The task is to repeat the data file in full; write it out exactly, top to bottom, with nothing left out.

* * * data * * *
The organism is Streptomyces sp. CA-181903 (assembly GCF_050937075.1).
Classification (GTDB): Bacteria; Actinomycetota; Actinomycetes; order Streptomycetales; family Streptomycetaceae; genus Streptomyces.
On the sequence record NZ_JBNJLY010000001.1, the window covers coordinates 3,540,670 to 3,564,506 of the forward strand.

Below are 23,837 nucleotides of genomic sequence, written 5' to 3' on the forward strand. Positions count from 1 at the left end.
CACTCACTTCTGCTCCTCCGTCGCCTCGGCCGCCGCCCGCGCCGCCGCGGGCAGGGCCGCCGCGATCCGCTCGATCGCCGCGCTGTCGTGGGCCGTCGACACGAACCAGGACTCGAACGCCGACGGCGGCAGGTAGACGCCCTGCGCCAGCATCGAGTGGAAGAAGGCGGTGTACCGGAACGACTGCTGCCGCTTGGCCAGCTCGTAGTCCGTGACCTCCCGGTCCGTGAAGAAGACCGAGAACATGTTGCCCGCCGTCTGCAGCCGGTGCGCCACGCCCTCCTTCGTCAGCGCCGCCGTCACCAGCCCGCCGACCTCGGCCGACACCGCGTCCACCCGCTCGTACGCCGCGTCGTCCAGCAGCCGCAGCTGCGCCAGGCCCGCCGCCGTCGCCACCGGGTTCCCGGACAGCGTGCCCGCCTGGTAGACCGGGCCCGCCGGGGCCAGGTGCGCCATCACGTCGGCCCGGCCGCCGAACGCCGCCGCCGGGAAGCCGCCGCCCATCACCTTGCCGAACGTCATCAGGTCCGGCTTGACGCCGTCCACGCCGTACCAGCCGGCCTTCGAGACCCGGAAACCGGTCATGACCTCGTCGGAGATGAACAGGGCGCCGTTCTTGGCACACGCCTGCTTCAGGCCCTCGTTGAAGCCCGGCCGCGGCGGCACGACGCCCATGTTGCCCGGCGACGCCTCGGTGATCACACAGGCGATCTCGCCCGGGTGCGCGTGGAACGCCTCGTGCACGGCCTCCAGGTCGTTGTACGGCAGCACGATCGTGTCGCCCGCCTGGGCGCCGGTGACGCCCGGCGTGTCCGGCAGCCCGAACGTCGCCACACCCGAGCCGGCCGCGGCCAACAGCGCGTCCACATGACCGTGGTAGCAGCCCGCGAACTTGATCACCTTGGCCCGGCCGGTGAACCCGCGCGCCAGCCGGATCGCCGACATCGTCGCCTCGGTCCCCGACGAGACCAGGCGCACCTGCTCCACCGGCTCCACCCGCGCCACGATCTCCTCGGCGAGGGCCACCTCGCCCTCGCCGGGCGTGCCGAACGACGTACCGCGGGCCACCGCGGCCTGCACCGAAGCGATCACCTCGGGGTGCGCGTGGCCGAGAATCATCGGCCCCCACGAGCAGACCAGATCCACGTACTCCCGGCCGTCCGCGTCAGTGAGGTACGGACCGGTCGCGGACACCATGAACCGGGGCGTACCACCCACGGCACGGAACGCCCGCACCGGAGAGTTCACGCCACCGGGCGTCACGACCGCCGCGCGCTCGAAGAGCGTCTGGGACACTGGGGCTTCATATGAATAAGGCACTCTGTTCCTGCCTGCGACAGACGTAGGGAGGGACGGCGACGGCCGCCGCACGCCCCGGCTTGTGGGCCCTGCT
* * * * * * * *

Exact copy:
The organism is Streptomyces sp. CA-181903 (assembly GCF_050937075.1).
Classification (GTDB): Bacteria; Actinomycetota; Actinomycetes; order Streptomycetales; family Streptomycetaceae; genus Streptomyces.
On the sequence record NZ_JBNJLY010000001.1, the window covers coordinates 3,540,670 to 3,564,506 of the forward strand.

Below are 23,837 nucleotides of genomic sequence, written 5' to 3' on the forward strand. Positions count from 1 at the left end.
CACTCACTTCTGCTCCTCCGTCGCCTCGGCCGCCGCCCGCGCCGCCGCGGGCAGGGCCGCCGCGATCCGCTCGATCGCCGCGCTGTCGTGGGCCGTCGACACGAACCAGGACTCGAACGCCGACGGCGGCAGGTAGACGCCCTGCGCCAGCATCGAGTGGAAGAAGGCGGTGTACCGGAACGACTGCTGCCGCTTGGCCAGCTCGTAGTCCGTGACCTCCCGGTCCGTGAAGAAGACCGAGAACATGTTGCCCGCCGTCTGCAGCCGGTGCGCCACGCCCTCCTTCGTCAGCGCCGCCGTCACCAGCCCGCCGACCTCGGCCGACACCGCGTCCACCCGCTCGTACGCCGCGTCGTCCAGCAGCCGCAGCTGCGCCAGGCCCGCCGCCGTCGCCACCGGGTTCCCGGACAGCGTGCCCGCCTGGTAGACCGGGCCCGCCGGGGCCAGGTGCGCCATCACGTCGGCCCGGCCGCCGAACGCCGCCGCCGGGAAGCCGCCGCCCATCACCTTGCCGAACGTCATCAGGTCCGGCTTGACGCCGTCCACGCCGTACCAGCCGGCCTTCGAGACCCGGAAACCGGTCATGACCTCGTCGGAGATGAACAGGGCGCCGTTCTTGGCACACGCCTGCTTCAGGCCCTCGTTGAAGCCCGGCCGCGGCGGCACGACGCCCATGTTGCCCGGCGACGCCTCGGTGATCACACAGGCGATCTCGCCCGGGTGCGCGTGGAACGCCTCGTGCACGGCCTCCAGGTCGTTGTACGGCAGCACGATCGTGTCGCCCGCCTGGGCGCCGGTGACGCCCGGCGTGTCCGGCAGCCCGAACGTCGCCACACCCGAGCCGGCCGCGGCCAACAGCGCGTCCACATGACCGTGGTAGCAGCCCGCGAACTTGATCACCTTGGCCCGGCCGGTGAACCCGCGCGCCAGCCGGATCGCCGACATCGTCGCCTCGGTCCCCGACGAGACCAGGCGCACCTGCTCCACCGGCTCCACCCGCGCCACGATCTCCTCGGCGAGGGCCACCTCGCCCTCGCCGGGCGTGCCGAACGACGTACCGCGGGCCACCGCGGCCTGCACCGAAGCGATCACCTCGGGGTGCGCGTGGCCGAGAATCATCGGCCCCCACGAGCAGACCAGATCCACGTACTCCCGGCCGTCCGCGTCAGTGAGGTACGGACCGGTCGCGGACACCATGAACCGGGGCGTACCACCCACGGCACGGAACGCCCGCACCGGAGAGTTCACGCCACCGGGCGTCACGACCGCCGCGCGCTCGAAGAGCGTCTGGGACACTGGGGCTTCATATGAATAAGGCACTCTGTTCCTGCCTGCGACAGACGTAGGGAGGGACGGCGACGGCCGCCGCACGCCCCGGCTTGTGGGCCCTGCT